Failure to use Kiswahili in presidential debates disappointing

Agano party presidential candidate David Waihiga Mwaure

Agano Party presidential candidate David Waihiga Mwaure speaks during a presidential debate at the Catholic University of Eastern Africa on July 26, 2022.

Photo credit: Sila Kiplagat | Nation Media Group

Debates • Quite disappointing for Nicholas Murithi on the presidential and running mate debates was the failure to use the national language, Kiswahili. “I would have loved to see Martha Karua (Azimio), and Rigathi Gachagua (UDA) and DP William Ruto tackle issues in Kiswahili with Swaleh Mdoe, Zubeda Koome, or Mary Kilobi Atwoli. What a big miss by the organisers!” His contact is nicholas.[email protected].

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Fuel • While the government released a massive Sh61 billion fuel subsidy, Joseph Macharia is surprised that a similar thing can’t be done to reduce the skyrocketing food prices as well. “How about a subsidy for maize millers to enable them to import grains and sell unga at an affordable price? I believe the food crisis is far more devastating than the fuel cost.” His contact is [email protected].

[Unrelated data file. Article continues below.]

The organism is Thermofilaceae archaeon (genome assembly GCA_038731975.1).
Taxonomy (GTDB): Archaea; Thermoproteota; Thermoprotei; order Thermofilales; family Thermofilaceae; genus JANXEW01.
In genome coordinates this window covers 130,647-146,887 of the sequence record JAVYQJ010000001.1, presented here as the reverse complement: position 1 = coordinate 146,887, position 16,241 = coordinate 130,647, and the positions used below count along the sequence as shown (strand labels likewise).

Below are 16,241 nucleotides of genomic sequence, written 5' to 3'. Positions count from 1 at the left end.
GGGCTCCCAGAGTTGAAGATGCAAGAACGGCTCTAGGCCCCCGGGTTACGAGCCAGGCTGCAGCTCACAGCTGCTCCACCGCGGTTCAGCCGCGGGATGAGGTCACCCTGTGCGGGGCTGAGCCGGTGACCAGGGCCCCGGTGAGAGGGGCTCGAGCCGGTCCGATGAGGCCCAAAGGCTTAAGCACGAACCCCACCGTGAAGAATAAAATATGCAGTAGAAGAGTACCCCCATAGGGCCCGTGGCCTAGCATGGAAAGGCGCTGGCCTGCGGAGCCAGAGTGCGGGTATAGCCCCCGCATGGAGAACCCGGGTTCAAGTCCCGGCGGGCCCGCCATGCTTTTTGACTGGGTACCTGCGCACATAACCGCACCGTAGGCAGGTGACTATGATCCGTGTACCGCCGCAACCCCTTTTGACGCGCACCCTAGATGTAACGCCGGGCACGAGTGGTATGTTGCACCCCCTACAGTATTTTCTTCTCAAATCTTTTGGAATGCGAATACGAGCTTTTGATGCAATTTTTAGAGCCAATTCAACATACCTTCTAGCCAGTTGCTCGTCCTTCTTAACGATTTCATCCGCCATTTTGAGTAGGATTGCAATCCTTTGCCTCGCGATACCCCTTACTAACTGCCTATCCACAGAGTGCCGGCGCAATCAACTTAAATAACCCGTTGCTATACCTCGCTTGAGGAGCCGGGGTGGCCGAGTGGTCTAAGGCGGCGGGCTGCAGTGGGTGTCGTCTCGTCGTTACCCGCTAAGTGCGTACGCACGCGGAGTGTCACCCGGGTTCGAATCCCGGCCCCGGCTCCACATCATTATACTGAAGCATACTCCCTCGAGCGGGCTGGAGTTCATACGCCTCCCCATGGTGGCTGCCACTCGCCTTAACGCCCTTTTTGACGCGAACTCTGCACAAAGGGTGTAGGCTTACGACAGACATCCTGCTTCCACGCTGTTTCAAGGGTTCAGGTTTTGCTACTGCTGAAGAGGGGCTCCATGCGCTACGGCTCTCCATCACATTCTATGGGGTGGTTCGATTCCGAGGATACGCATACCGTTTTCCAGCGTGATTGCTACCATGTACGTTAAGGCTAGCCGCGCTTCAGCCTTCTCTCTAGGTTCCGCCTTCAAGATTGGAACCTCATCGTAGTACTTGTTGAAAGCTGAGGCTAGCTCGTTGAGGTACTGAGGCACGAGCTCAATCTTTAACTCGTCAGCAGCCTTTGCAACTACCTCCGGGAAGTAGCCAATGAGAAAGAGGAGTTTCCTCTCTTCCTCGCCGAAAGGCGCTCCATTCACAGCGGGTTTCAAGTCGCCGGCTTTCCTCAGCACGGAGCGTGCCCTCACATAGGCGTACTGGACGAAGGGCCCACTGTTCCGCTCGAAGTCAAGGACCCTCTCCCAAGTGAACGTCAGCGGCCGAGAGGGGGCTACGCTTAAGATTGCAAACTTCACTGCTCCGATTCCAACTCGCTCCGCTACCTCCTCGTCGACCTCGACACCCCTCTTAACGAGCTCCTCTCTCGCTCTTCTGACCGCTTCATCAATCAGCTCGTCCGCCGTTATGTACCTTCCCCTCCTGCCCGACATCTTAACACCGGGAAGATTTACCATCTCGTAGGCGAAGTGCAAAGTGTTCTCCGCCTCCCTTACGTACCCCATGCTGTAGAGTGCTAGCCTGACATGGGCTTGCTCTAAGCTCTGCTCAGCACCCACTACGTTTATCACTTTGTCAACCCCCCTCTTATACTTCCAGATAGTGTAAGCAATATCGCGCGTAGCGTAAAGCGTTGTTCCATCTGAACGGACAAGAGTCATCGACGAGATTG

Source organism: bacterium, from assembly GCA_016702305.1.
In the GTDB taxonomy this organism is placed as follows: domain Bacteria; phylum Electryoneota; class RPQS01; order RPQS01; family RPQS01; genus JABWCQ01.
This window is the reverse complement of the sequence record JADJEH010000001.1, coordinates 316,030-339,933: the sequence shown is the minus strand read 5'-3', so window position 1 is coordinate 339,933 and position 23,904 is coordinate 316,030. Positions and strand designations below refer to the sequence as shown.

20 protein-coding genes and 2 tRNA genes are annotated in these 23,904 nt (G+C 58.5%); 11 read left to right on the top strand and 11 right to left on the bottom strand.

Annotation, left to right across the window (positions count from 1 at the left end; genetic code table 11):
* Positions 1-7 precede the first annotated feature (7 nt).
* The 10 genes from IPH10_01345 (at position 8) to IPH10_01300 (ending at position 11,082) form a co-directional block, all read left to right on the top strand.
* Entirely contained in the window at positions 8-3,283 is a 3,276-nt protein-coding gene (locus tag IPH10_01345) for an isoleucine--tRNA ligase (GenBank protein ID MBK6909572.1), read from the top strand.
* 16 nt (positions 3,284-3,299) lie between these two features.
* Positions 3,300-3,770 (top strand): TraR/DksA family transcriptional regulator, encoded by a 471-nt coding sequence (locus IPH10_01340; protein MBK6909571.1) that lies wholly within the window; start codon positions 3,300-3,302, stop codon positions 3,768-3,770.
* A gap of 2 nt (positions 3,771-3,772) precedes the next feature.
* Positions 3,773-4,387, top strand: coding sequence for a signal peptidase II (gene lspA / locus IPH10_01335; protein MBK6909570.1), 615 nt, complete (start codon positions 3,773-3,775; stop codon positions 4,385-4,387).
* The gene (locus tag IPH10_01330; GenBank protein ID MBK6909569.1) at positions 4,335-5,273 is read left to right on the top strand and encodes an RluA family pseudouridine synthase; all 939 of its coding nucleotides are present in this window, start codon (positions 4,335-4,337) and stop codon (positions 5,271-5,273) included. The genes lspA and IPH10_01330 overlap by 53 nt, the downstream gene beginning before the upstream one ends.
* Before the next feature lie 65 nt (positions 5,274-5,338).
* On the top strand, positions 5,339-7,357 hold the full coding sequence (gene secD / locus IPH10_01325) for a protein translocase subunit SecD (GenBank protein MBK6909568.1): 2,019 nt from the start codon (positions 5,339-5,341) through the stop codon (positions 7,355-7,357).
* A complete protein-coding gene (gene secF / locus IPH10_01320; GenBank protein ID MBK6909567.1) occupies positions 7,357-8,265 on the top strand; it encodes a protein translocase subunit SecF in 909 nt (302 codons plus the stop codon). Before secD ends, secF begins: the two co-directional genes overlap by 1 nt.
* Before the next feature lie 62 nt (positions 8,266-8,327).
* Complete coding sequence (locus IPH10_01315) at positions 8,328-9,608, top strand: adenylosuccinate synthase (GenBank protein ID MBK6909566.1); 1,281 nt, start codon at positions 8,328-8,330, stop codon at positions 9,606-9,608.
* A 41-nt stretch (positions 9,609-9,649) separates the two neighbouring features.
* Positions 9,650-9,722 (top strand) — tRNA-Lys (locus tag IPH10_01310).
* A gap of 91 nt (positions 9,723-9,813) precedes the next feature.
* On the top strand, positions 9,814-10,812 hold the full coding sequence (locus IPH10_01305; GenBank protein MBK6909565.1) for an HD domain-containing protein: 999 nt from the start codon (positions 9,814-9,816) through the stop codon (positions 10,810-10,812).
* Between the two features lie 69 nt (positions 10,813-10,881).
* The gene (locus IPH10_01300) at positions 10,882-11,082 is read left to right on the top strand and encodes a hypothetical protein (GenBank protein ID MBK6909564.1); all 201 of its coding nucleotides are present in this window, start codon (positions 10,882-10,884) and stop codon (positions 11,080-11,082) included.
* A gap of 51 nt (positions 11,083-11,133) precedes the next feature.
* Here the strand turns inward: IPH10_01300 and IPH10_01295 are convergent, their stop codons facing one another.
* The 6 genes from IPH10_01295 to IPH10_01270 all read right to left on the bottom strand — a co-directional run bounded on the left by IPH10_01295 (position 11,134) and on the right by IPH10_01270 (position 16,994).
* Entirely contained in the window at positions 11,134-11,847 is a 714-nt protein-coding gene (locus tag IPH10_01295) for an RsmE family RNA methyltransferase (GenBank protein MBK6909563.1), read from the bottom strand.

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Sewage • For five years, Mathangani Muya laments, sewage has been freely flowing from a trench near the Junction Mall, where Kingara Road joins Ngong Road into Kirichwa Kubwa River in Nairobi. This, he adds, is not just unlawful, but also an environmental hazard. He would like the NMS and Nema to establish the source of the muck and punish the culprits. His contact is [email protected]

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Electricity • A resident of Mazeras in Kilifi County, Gideon Bebora, applied for electricity connection to his home in June 2021, and promptly paid the requisite charges. However, over a year down the line, power has not been connected. “Can someone at Kenya Power, please, explain what is going on and why this can’t be finalised?” The reference number is E2219202180065, and his contact, [email protected].

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Bhang • Though he doesn’t say so, Njora Waweru seems to have been driven down memory lane by George Wajackoyah’s bhang talk. Says he: “My late father belonged to the ‘Kimunya bangi rika (age group)’, literally meaning those that uprooted bhang. They came of age in the early 1940s. I never asked him about the name's origin. Can historians throw light on this?” His contact is [email protected].

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